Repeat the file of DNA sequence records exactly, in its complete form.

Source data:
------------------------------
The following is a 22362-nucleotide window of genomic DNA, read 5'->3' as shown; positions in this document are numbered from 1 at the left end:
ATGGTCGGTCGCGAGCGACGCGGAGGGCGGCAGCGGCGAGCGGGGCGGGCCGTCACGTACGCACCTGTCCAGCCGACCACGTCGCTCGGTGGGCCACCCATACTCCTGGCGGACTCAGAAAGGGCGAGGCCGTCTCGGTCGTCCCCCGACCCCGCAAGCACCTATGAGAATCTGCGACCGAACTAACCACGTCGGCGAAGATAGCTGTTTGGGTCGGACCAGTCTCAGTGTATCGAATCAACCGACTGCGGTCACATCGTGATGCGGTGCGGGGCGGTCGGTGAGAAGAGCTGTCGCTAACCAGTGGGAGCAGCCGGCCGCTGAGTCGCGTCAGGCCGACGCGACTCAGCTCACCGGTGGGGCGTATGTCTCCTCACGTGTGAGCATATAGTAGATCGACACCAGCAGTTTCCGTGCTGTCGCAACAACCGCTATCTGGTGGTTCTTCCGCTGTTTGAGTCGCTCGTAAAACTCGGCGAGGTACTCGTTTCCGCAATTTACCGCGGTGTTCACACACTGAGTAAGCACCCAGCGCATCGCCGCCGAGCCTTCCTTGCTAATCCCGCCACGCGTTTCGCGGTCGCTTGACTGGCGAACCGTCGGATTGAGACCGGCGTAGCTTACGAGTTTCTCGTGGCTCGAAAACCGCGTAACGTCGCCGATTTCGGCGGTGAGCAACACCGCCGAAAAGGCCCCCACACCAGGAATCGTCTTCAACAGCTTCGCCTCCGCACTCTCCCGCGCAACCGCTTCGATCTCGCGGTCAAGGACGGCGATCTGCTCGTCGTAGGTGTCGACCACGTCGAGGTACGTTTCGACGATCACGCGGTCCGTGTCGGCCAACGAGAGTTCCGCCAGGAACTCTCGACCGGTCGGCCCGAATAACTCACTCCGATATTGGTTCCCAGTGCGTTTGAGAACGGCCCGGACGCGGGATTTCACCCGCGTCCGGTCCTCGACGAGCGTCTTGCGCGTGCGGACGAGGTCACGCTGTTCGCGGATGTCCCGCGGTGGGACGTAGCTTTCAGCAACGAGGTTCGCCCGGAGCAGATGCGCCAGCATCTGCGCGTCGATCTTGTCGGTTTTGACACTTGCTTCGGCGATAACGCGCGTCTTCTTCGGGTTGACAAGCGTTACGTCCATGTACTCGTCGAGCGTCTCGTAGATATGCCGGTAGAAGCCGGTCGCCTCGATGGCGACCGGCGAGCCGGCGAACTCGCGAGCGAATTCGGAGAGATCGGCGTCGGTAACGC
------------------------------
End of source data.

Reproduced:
The following is a 22362-nucleotide window of genomic DNA, read 5'->3' as shown; positions in this document are numbered from 1 at the left end:
ATGGTCGGTCGCGAGCGACGCGGAGGGCGGCAGCGGCGAGCGGGGCGGGCCGTCACGTACGCACCTGTCCAGCCGACCACGTCGCTCGGTGGGCCACCCATACTCCTGGCGGACTCAGAAAGGGCGAGGCCGTCTCGGTCGTCCCCCGACCCCGCAAGCACCTATGAGAATCTGCGACCGAACTAACCACGTCGGCGAAGATAGCTGTTTGGGTCGGACCAGTCTCAGTGTATCGAATCAACCGACTGCGGTCACATCGTGATGCGGTGCGGGGCGGTCGGTGAGAAGAGCTGTCGCTAACCAGTGGGAGCAGCCGGCCGCTGAGTCGCGTCAGGCCGACGCGACTCAGCTCACCGGTGGGGCGTATGTCTCCTCACGTGTGAGCATATAGTAGATCGACACCAGCAGTTTCCGTGCTGTCGCAACAACCGCTATCTGGTGGTTCTTCCGCTGTTTGAGTCGCTCGTAAAACTCGGCGAGGTACTCGTTTCCGCAATTTACCGCGGTGTTCACACACTGAGTAAGCACCCAGCGCATCGCCGCCGAGCCTTCCTTGCTAATCCCGCCACGCGTTTCGCGGTCGCTTGACTGGCGAACCGTCGGATTGAGACCGGCGTAGCTTACGAGTTTCTCGTGGCTCGAAAACCGCGTAACGTCGCCGATTTCGGCGGTGAGCAACACCGCCGAAAAGGCCCCCACACCAGGAATCGTCTTCAACAGCTTCGCCTCCGCACTCTCCCGCGCAACCGCTTCGATCTCGCGGTCAAGGACGGCGATCTGCTCGTCGTAGGTGTCGACCACGTCGAGGTACGTTTCGACGATCACGCGGTCCGTGTCGGCCAACGAGAGTTCCGCCAGGAACTCTCGACCGGTCGGCCCGAATAACTCACTCCGATATTGGTTCCCAGTGCGTTTGAGAACGGCCCGGACGCGGGATTTCACCCGCGTCCGGTCCTCGACGAGCGTCTTGCGCGTGCGGACGAGGTCACGCTGTTCGCGGATGTCCCGCGGTGGGACGTAGCTTTCAGCAACGAGGTTCGCCCGGAGCAGATGCGCCAGCATCTGCGCGTCGATCTTGTCGGTTTTGACACTTGCTTCGGCGATAACGCGCGTCTTCTTCGGGTTGACAAGCGTTACGTCCATGTACTCGTCGAGCGTCTCGTAGATATGCCGGTAGAAGCCGGTCGCCTCGATGGCGACCGGCGAGCCGGCGAACTCGCGAGCGAATTCGGAGAGATCGGCGTCGGTAACGC